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Jonah Lehrer, and the truth losing its facts


Recently, we wrote about materialist science writer Jonah Lehrer resigning after making up Dylan quotes. Been some fallout since then:

This post went viral:

I’ve been critical of Jonah Lehrer in the past because of his seemingly blind exaltation of neuroscientific findings but noted that this is a symptom of the state of cognitive neuroscientific research in general. After all these years, I believe I’ve finally identified the major root source of my scientific frustration.

Lies of omission. Intentionally leaving out critical information with the intent to deceive.

The author Voytek quite fairly and properly avoids gluing horns and hoofs onto Lehrer, who is just a wunderkind science journalist.

He details, rather, how the culture itself rewards the misdemeanours of materialists.

Meanwhile, Daniel Bor, author and neuroscientist, revealingly  writes

Jonah Lehrer is one of the hottest science writers around. But this week, in a dramatic fall from grace, he resigned from his staff position at the New Yorker, and his publisher has removed his latest book, Imagine, from sale. The catalyst for these dramatic events is the fact that he fabricated quotes from Bob Dylan, as uncovered by the online Tablet magazine.

I had a few small interactions with Jonah Lehrer in late 2009, and looking back, they perfectly reflected both the reasons for his fame, and his impending troubles. At the time he was in charge of the Scientific American Mind Matters blog, and I was writing a piece for this. In a field where some editors are rather brusque, he in contrast was extremely friendly, complimentary, charming, helpful and supportive. It was the easiest thing in the world to like him, and I dearly hoped to have more dealings with him in the future.

At the same time, though, he wrote a News Feature article for Nature with a glaring factual error in it, in a field I know intimately.

Bit of an overreacton on the publisher’s part, surely, removing Imagine from sale. The book is probably silly enough, but so what?

The simple solution of not taking any materialist neuroscience seriously – treat it like politicians’ campaign biographies – would solve the problem with little harm to sales.

Bor, unfortunately, believes that some sort of solution lies in getting academic neuroscientists to write popular literature. Yes, if we want to make sure that no one ever reads lay-directed literature on neuroscience again, that might work.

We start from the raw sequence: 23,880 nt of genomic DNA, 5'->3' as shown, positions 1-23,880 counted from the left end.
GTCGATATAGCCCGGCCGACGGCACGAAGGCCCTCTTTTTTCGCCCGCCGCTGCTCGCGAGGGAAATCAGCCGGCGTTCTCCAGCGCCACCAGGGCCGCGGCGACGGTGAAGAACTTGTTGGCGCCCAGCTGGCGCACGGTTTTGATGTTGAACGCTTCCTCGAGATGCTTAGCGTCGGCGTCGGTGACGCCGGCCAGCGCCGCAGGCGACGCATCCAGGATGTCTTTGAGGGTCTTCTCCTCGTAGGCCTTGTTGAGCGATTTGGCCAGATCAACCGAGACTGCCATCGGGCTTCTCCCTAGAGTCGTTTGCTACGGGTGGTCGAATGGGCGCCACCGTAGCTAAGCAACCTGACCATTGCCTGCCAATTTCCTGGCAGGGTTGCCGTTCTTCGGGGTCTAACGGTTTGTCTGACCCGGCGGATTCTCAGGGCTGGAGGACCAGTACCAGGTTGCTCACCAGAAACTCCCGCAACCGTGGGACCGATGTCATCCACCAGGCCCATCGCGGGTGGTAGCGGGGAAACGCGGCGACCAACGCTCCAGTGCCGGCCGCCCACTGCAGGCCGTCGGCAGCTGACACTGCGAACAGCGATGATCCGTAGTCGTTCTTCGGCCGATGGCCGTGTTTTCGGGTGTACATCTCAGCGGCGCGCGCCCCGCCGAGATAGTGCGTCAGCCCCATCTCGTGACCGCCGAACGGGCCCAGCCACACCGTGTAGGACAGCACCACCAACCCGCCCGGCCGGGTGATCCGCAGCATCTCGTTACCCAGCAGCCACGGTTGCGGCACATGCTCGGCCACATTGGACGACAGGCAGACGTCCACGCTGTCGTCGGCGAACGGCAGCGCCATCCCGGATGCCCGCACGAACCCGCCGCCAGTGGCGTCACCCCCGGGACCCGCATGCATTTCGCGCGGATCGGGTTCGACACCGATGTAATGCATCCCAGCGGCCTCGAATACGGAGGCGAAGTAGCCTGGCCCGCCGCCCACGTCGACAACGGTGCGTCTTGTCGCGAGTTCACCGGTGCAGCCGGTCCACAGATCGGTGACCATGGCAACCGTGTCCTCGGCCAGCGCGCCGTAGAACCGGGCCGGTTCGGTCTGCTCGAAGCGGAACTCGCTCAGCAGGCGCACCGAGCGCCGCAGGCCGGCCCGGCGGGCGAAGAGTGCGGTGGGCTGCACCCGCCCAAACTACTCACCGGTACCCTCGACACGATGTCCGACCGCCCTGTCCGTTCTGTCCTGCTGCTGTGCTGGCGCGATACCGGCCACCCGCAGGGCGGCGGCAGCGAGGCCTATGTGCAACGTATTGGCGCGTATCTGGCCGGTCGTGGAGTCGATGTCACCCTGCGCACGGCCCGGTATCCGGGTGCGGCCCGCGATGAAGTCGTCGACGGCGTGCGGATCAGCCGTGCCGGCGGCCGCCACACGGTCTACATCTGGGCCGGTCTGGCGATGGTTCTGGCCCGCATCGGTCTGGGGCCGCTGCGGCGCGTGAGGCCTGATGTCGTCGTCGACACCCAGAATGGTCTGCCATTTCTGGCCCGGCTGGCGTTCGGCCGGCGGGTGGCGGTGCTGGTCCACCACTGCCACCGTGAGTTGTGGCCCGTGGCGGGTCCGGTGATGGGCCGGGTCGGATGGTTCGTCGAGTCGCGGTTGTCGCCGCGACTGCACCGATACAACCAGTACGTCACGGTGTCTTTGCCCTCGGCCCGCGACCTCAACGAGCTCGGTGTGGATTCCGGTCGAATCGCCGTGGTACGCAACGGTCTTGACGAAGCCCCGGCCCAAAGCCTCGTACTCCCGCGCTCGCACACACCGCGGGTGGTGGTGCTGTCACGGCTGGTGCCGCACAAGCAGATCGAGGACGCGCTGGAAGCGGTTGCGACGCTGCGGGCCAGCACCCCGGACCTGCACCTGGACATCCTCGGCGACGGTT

See also: Neuroscientist Bradley Voytek: Forget Lehrer. Neuroscience’s “own house is in such disarray”

Hat tip: Stephanie West Allan at Brains on Purpose

Of related note: This following video interview of a Harvard Neurosurgeon, who had a Near Death Experience (NDE), is very interesting. His NDE was rather unique from typical NDEs in that he had completely lost brain wave function for 7 days while his the rest of his body was on life support. As such he had what can be termed a 'pure consciousness' NDE that was dramatically different from the 'typical' Judeo-Christian NDEs of going through a tunnel to a higher heavenly dimension, seeing departed relatives, and having a life review.
A Conversation with Near Death Experiencer Neurosurgeon Eben Alexander III, M.D. with Steve Paulson (Interviewer) - video http://www.btci.org/bioethics/2012/videos2012/vid3.html
I've come to disdain the categorization of neuroscience into material/supernatural the same way I do when people say "science vs religion". I'm an old earth creationist, empiricist, and more or less of a materialist. I see the supernatural as the natural we don't understand yet. God seems to govern everything we observe with laws and constants of magnificent splendor, why should any "supernatural" realm be any different? Specifically on the materialism of the mind; I suppose that in this way I also have a materialist explanation behind my own conscious, but that doesn't rule out free will. Nor do I see our current understanding of physics, chemistry, or computer science (my field) having anything to offer that could explain sentience. Building a mind from a turing machine (whether hardware or wetware) is like constructing a house from words--it can't be done, no matter how numerous or eloquent they are. You can't get there from here. Nothing about any computer simulation should give rise to consciousness--something that can feel and experience, any more than it should be able to perform alchemy. But, "sentience is only an illusion!" Yet, how do you even give something the illusion of it unless it is first capable of experiencing it? When I write a broken radix sort that still passes its unit test, I'm not giving it the illusion of anything. JoeCoder

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